Family businesses are widely seen as the backbone of the economy – they create wealth, provide jobs, are locally rooted and connected to their communities and seem to be around for long periods of time. The changes and key challenges in family businesses are summarised in Figure 1.

Leadership

The challenges lie in taking decisions between (a) profit and one’s own family members, (b)
diversification and expansion, (c) understanding the needs and aspirations of younger generations, (d) retaining next generation in family business and (e) increased sensitisation towards gender equality. Successful family-owned business leaders need to know the essentials of the emerging agenda around these changes and challenges.

Leadership Agenda

Following are five leadership agendas proposed for efficient leadership in family business.

1. Hindsight and Foresight

Web_Family Business Leadership AgendaThe first and foremost of the leadership agenda is to understand the context of family and business. Ensure that next-generation leaders have job assignments with real responsibility, accountability and face real risk either inside or outside the family business: next-generation leaders need opportunities to make complex decisions and experience the results of those decisions. The key is to build consensus and communication within the family. Hindsight involves reflecting on past failures and success stories and acknowledging lessons learnt from the past. Foresight is to use the knowledge to create the future vision and specific action plans.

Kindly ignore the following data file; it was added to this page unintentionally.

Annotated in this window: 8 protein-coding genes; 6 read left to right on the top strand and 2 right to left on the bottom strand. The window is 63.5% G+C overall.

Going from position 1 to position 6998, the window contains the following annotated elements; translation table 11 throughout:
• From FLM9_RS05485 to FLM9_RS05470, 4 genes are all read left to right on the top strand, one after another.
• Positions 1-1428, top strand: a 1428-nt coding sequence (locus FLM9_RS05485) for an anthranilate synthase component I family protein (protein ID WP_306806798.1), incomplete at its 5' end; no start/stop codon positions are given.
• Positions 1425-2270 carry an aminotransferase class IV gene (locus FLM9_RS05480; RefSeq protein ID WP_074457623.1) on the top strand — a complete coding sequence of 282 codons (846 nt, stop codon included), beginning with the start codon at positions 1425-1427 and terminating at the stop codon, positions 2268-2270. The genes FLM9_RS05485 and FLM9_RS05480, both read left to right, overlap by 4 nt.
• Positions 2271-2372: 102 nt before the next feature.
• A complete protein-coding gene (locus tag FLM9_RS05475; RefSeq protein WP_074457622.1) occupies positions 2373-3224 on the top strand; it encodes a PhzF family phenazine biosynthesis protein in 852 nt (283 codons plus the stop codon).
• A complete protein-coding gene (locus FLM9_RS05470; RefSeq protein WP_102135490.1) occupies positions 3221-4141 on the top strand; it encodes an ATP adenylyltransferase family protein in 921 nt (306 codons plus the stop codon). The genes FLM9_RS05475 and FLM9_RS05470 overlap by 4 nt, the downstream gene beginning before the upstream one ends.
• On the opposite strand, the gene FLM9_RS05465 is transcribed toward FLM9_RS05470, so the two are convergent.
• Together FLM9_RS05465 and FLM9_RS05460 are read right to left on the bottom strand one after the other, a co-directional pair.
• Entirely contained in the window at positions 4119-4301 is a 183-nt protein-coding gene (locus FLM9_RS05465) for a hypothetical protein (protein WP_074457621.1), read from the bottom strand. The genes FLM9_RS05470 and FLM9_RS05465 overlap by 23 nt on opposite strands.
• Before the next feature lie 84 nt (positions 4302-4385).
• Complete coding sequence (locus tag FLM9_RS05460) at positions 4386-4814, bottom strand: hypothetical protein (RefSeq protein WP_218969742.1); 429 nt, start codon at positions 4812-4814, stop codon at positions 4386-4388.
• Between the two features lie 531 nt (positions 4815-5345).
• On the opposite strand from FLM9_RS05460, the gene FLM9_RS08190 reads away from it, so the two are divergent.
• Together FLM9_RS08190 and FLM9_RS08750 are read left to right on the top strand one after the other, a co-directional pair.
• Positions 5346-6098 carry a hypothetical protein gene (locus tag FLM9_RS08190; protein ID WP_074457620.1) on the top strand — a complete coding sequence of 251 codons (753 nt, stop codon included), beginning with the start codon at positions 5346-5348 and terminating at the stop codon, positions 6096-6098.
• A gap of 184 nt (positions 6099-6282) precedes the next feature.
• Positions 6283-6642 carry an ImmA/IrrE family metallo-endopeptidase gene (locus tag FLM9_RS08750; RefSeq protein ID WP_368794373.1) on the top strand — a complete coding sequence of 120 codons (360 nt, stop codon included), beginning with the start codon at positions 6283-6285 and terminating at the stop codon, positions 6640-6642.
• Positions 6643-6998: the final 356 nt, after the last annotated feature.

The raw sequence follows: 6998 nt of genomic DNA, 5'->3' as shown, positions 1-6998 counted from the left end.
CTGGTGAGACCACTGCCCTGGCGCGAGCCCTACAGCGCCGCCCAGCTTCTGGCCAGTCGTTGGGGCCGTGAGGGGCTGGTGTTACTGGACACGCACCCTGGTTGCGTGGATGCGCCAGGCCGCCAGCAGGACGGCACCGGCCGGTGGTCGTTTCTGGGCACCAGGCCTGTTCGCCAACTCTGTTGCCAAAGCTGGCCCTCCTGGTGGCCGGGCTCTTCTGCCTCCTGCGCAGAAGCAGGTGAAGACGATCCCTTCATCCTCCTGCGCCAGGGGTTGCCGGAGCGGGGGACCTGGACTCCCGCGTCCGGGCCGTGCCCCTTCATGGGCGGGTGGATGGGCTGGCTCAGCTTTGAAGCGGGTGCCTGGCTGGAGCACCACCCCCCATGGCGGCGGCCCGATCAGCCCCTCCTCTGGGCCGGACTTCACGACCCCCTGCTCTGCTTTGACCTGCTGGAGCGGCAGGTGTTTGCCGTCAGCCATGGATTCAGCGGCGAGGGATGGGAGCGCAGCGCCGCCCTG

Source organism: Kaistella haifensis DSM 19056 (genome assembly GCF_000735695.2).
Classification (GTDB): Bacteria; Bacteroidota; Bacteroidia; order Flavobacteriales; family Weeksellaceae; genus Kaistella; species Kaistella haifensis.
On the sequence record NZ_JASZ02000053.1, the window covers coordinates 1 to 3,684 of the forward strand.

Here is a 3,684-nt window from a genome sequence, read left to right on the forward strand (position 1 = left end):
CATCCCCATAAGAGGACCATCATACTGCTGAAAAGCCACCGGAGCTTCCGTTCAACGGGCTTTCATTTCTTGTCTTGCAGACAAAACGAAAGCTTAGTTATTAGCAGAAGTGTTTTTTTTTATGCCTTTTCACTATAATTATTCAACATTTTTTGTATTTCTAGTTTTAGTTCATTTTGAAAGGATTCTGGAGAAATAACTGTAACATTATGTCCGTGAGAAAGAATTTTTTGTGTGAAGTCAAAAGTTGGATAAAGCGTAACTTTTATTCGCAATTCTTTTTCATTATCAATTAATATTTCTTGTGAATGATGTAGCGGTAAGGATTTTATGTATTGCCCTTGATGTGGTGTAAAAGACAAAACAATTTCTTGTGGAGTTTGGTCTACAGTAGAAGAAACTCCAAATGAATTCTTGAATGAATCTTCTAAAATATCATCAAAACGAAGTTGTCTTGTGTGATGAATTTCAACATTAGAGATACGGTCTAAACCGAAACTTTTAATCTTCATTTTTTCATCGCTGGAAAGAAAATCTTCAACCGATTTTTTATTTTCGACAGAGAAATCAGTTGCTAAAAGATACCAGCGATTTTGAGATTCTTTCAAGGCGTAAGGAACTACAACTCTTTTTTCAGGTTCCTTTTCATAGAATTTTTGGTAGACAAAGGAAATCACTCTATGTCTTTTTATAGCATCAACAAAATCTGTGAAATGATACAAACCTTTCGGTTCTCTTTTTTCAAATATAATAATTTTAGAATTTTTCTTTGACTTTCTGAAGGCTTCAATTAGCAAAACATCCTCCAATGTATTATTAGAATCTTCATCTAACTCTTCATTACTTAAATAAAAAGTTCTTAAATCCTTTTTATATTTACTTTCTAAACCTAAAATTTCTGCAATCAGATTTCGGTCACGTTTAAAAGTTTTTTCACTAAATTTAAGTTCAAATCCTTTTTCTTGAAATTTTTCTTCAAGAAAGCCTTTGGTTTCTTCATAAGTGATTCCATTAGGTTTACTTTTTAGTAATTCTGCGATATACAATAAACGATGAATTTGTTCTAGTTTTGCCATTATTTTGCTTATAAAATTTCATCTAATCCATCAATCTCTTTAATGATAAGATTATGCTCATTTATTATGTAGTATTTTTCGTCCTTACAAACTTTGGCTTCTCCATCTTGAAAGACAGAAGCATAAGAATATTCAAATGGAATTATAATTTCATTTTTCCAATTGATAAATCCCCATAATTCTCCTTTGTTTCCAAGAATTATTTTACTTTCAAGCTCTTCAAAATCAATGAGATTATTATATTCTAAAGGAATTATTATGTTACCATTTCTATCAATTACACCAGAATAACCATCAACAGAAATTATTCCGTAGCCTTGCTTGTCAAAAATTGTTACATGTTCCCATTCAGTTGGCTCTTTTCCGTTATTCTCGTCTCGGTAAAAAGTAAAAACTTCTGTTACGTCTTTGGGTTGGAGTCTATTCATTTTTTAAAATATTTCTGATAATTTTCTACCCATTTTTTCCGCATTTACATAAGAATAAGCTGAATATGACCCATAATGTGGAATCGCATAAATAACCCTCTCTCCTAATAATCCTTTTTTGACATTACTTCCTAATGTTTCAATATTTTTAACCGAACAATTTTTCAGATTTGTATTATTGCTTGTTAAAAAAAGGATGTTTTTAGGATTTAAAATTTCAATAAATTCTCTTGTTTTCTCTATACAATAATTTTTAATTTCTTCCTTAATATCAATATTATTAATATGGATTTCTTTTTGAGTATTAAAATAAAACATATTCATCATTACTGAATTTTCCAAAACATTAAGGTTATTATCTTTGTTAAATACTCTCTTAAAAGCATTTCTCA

2. Supportive Family Business Climate

Family climate has a strong effect on family business culture and performance. The first step is to pay adequate attention to the developmental needs of the younger generation to foster healthy family functioning. The second step is to create common worldviews, norms, and values. The third step is to provide experiences so that family members communicate openly with respect and dignity supporting flexibility and adaptability.

3. Early Orientation

Successors to family firms face unique job requirements that require specific skills to maximise their chances of leading business growth. Most of the education for successors is either unsupervised, on-the-job training or formal course work at a university or college. Both neglect some critical aspects of the job of CEO of a family firm. To fill the gaps, family business leaders must:

  • – Develop a strong ecosystem to promote a culture of change in the business to engage, involve and expand the business.
  • – Promote good mentoring for the younger family members.
  • – Carry out training and socialisation programs for the successor.

4. Supportive Experimentation